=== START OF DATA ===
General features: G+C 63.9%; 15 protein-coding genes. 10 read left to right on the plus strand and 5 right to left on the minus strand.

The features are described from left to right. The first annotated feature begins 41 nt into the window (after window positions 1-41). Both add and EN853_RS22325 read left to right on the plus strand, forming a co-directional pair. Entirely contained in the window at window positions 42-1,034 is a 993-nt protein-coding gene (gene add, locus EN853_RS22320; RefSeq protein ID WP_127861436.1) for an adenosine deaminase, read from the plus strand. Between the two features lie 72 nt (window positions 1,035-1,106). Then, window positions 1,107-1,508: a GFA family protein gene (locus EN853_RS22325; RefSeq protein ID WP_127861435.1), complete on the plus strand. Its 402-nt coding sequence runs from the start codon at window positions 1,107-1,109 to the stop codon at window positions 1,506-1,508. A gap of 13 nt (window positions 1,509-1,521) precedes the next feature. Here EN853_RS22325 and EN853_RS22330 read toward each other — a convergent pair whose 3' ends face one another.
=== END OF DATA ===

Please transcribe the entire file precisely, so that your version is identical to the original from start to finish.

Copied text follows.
General features: G+C 63.9%; 15 protein-coding genes. 10 read left to right on the plus strand and 5 right to left on the minus strand.

The features are described from left to right. The first annotated feature begins 41 nt into the window (after window positions 1-41). Both add and EN853_RS22325 read left to right on the plus strand, forming a co-directional pair. Entirely contained in the window at window positions 42-1,034 is a 993-nt protein-coding gene (gene add, locus EN853_RS22320; RefSeq protein ID WP_127861436.1) for an adenosine deaminase, read from the plus strand. Between the two features lie 72 nt (window positions 1,035-1,106). Then, window positions 1,107-1,508: a GFA family protein gene (locus EN853_RS22325; RefSeq protein ID WP_127861435.1), complete on the plus strand. Its 402-nt coding sequence runs from the start codon at window positions 1,107-1,109 to the stop codon at window positions 1,506-1,508. A gap of 13 nt (window positions 1,509-1,521) precedes the next feature. Here EN853_RS22325 and EN853_RS22330 read toward each other — a convergent pair whose 3' ends face one another.